Vince is such a solid guitar player and a humble, selfless human being with great character. Same can and will be said for his wife, Amy Grant. I grew up listening to their music & if anyone is deserving of the awards he’s received over the course of the week and during the course of his career, it would be Vince Gill. He is still needed as we come out of the “Dark Age” of country music. Congrats Vince and may you continue to kick butt in country music and in life
November 6, 2014 @ 8:51 pm
One of the things I respect most about Vince Gill is how graciously and naturally he transitioned from huge hit maker to elder statesman without the embarrassing attempts at staying relevant that many older acts go for.
And he never seemed bitter or got all ‘get off my lawn’ grumpy with the next generation that only diminishes the older act in my opinion.
Alan Jackson has been good at this also.
November 6, 2014 @ 9:00 pm
“Sometimes you got to stand back
and watch them burn to the ground
cause even though you built it
it’s a young man’s town”
I know Gill recorded “Young Man’s Town” over ten years ago, but I think there was a time when he was bitter about the shift in country radio – who could blame him. I thought about that last night when he was giving his giving his very gracious acceptance speech.
November 6, 2014 @ 9:11 pm
‘So why bitch and moan and say they done you wrong’
That comes a couple lines before the one’s you quoted so I also read that song as being resigned to the reality of the music industry and not so much bitterness.
But to your point, yes I’m sure he wasn’t and certainly isn’t to thrilled with the direction of country music today. But I bet he felt more satisfaction from the ‘Bakersfield’ album than if he was recording ‘Lookin’ For That Girl’ or some other monstrosity in a vain attempt to stay relevant.
November 7, 2014 @ 5:29 am
Actually I thought he seemed somewhat bitter in his speech.
The last joke he told? Seemed like he was thinking about being left out by the
And, he congratulated the “young people” for the way they seemed to be friends, but
left out any comment on the music they were making, which would have been a much
A bit of a poke in the ribs, in the nicest way.
Vince was one of the best hosts of any awards show, movies, tv, grammies. I
watched it many times when he was host, partly cause of how entertaining he was, in
a laid back good natured way. Really he kind of personifies some of the good things
about The South.
I don’t know much about his song writing, just heard his cross over hits, but the man
sure has a beautiful singing voice, showed it when he sang on the George Jones
and he plays guitar with the best of them.
November 7, 2014 @ 5:30 am
sorry about the spacing
November 7, 2014 @ 6:59 am
I noticed that too, that we praised their camaraderie but nothing about their music. Personally, I thought that was an awesome slight at the mainstream today.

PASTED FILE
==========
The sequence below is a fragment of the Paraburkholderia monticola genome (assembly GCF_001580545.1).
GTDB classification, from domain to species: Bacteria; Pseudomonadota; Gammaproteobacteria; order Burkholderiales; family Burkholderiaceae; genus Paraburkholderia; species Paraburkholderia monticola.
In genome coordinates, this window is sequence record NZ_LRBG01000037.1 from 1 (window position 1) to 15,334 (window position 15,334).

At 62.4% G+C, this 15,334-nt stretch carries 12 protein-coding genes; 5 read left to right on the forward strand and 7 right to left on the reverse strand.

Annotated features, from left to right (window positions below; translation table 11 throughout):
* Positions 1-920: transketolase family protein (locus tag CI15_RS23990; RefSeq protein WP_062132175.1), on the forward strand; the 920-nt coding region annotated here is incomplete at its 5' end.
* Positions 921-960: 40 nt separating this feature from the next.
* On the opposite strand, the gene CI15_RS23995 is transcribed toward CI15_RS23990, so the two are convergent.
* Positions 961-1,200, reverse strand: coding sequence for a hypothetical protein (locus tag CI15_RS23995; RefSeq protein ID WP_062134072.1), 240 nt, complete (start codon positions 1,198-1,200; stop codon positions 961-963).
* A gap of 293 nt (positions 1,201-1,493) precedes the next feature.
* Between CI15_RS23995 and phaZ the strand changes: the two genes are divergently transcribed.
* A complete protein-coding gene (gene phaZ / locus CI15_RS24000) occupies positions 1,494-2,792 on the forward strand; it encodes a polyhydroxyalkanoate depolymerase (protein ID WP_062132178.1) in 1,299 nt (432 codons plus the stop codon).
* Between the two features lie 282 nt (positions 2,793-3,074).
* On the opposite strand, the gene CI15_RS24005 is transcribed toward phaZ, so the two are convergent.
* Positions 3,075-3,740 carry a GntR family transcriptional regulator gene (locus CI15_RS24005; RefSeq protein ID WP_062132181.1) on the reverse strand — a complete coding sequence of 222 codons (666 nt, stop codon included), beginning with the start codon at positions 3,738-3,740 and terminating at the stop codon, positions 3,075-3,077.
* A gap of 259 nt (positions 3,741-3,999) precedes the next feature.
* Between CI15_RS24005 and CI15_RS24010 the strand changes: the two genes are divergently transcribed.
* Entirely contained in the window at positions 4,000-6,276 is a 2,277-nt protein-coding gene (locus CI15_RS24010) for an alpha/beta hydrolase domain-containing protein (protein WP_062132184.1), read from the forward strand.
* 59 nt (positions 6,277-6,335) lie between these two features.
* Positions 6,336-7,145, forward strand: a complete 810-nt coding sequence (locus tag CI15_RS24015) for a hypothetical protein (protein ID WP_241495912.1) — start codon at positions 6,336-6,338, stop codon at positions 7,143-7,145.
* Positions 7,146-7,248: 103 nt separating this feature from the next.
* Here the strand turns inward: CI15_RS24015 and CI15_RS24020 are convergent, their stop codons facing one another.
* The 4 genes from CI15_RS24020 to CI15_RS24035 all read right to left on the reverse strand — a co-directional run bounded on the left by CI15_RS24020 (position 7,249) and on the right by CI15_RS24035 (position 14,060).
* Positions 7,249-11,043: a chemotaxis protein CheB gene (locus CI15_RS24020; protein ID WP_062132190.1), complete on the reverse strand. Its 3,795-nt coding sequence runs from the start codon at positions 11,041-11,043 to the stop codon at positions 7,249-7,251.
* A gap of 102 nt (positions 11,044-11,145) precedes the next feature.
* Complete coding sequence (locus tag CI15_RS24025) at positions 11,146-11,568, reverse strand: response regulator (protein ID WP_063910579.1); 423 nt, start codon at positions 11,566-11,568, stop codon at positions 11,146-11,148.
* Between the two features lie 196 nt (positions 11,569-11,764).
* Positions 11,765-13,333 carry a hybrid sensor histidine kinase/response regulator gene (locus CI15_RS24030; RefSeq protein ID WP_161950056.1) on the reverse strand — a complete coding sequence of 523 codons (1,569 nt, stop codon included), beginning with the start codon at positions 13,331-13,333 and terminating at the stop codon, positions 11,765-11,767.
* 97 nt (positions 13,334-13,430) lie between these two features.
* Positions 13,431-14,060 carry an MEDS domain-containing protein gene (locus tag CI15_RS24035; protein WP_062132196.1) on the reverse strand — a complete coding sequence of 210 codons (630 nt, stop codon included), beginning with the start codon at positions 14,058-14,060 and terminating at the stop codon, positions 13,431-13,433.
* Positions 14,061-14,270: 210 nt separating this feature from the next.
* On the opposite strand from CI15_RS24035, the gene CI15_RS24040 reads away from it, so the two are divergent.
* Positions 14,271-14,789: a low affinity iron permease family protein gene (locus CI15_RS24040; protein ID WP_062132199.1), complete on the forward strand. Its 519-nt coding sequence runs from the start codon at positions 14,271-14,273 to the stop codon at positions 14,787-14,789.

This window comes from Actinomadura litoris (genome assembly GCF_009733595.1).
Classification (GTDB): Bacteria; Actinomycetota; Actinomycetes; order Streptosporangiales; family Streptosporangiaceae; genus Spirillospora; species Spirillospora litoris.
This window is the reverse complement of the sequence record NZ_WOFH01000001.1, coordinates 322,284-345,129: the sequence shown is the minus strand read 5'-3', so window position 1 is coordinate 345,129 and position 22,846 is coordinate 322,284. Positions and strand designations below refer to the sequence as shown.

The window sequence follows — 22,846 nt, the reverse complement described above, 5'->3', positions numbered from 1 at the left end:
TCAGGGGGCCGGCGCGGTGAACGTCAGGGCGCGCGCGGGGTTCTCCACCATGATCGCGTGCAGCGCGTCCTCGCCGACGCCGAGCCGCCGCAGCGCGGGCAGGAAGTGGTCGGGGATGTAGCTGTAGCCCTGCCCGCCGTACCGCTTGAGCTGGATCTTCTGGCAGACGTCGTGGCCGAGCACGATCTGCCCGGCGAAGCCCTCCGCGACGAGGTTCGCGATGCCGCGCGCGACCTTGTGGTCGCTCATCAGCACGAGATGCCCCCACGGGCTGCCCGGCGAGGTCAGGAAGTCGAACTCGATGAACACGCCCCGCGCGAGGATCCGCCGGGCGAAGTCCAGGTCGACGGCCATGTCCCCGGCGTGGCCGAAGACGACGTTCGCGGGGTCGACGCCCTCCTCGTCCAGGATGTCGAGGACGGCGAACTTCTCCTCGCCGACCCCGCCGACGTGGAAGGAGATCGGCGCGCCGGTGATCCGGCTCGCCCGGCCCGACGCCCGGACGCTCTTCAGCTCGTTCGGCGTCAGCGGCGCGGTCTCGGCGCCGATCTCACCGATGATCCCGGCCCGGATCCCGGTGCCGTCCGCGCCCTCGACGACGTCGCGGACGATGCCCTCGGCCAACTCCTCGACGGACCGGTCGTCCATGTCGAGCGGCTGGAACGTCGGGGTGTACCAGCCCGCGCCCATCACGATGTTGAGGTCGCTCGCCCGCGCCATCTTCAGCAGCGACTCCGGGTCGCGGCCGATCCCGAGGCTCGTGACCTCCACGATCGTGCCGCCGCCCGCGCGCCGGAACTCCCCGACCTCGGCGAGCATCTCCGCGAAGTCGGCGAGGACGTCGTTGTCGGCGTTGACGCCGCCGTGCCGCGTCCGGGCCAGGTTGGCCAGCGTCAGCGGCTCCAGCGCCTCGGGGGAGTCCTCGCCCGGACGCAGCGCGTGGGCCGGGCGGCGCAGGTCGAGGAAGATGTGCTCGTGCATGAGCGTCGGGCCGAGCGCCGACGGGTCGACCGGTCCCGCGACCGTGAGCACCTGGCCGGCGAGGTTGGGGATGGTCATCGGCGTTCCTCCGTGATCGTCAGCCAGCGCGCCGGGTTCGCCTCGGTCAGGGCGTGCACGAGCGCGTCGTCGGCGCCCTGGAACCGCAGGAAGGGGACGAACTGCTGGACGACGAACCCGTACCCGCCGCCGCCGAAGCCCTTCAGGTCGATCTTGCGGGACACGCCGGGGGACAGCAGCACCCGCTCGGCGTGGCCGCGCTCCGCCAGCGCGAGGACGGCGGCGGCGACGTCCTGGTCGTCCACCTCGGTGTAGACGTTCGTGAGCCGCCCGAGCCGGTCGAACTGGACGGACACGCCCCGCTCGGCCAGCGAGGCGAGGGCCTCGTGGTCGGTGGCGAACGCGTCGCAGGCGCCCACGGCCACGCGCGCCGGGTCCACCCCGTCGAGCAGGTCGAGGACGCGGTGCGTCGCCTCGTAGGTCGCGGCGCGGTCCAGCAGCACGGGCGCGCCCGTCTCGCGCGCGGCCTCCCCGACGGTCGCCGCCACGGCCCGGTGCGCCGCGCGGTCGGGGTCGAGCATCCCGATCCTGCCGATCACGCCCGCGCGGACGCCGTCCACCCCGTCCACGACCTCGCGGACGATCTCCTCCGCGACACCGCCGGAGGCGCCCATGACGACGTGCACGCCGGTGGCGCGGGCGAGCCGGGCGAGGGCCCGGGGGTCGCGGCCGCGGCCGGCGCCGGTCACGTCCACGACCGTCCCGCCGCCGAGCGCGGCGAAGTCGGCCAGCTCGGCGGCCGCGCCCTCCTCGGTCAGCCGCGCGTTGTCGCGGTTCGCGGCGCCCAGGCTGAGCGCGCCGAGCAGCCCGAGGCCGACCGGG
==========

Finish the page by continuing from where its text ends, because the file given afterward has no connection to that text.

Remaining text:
November 7, 2014 @ 8:52 pm
Someone posted on Twitter, “Everyone who thinks today’s country isn’t country needs to have a seat! Vince Gill just validated every artist in that room!!!” Uh, no, he validated the camaraderie, *not* the “music”. I think she needs to listen to his speech again. That was a perfect way for Vince to say it! He can like the people without necessarily liking what they put out.
November 7, 2014 @ 9:52 am
Seeing this conversation reminded me of the great interview he gave Rolling Stone back in June and he mentioned the camaraderie thing then too: http://www.rollingstone.com/music/news/vince-gill-on-truck-songs-clapton-womens-unfair-role-in-country-20140604
He doesn’t like the music they’re putting out, but he doesn’t want to be the policeman of the genre. The camaraderie comment is him saying something nice about the current scene. It’s a great interview worth checking out in full.
November 7, 2014 @ 10:29 am
Thanks a lot for that link to the interview
Well worth reading!
November 7, 2014 @ 12:29 pm
Great article. Thanks. I’m still laughing about how George Jones thought Keith Richards was ‘not a good singer.’ However, that duet is killer – “Burn Your Playhouse Down” – and I suggest everyone listen to it.
Don’t forget, the Irving Waugh Award is more about being a nice guy in the music business, than a trailblazing musician or singer. As Trig pointed out, many of the past recipients weren’t musicians or singers. So, his remarks about camaraderie and not the current state of country music makes sense. And according to the article, it wasn’t that way in the 90’s when the stakes were much higher – Taylor selling 4 million vs. Shania Twain’s 40 million. I do hope for a Gill tell-all book in ten years!
November 6, 2014 @ 10:11 pm
Vince Gill is the most overrated award winning country music singer of al time!
November 6, 2014 @ 10:59 pm
Vince is top 30 among the best country artists of all time.
November 6, 2014 @ 10:57 pm
I grew up with Vince Gill. The first concert I ever went to was one of his back in 1994 in Syracuse, NY I was 2 years old.
November 7, 2014 @ 1:56 am
The whole Vince Gill presentation came off as a significant culture shock in the context of the CMAs. Such a thorough honoring of the past has become extremely rare in country music awards.
November 7, 2014 @ 7:19 am
Very well deserved!! I think sometimes the anti-Nashville movement looks at guys like Willie,Waylon, Merle, Cash and that is what they see as what country music should be. The fact is country music is a lot more than just that style. Contemporary country has always been just as important or good as what so many people call outlaw country. Guys like Marty Robbins, Don Williams and others are just as country and deserve the same recognition. I think Vince is someone who always fit into that latter group, which is more contemporary country, so some people who jump on the anti-Nashville movement tend to disregard him as a little more pop. Those lyrics and songs are just as country and heart felt as anything else out there.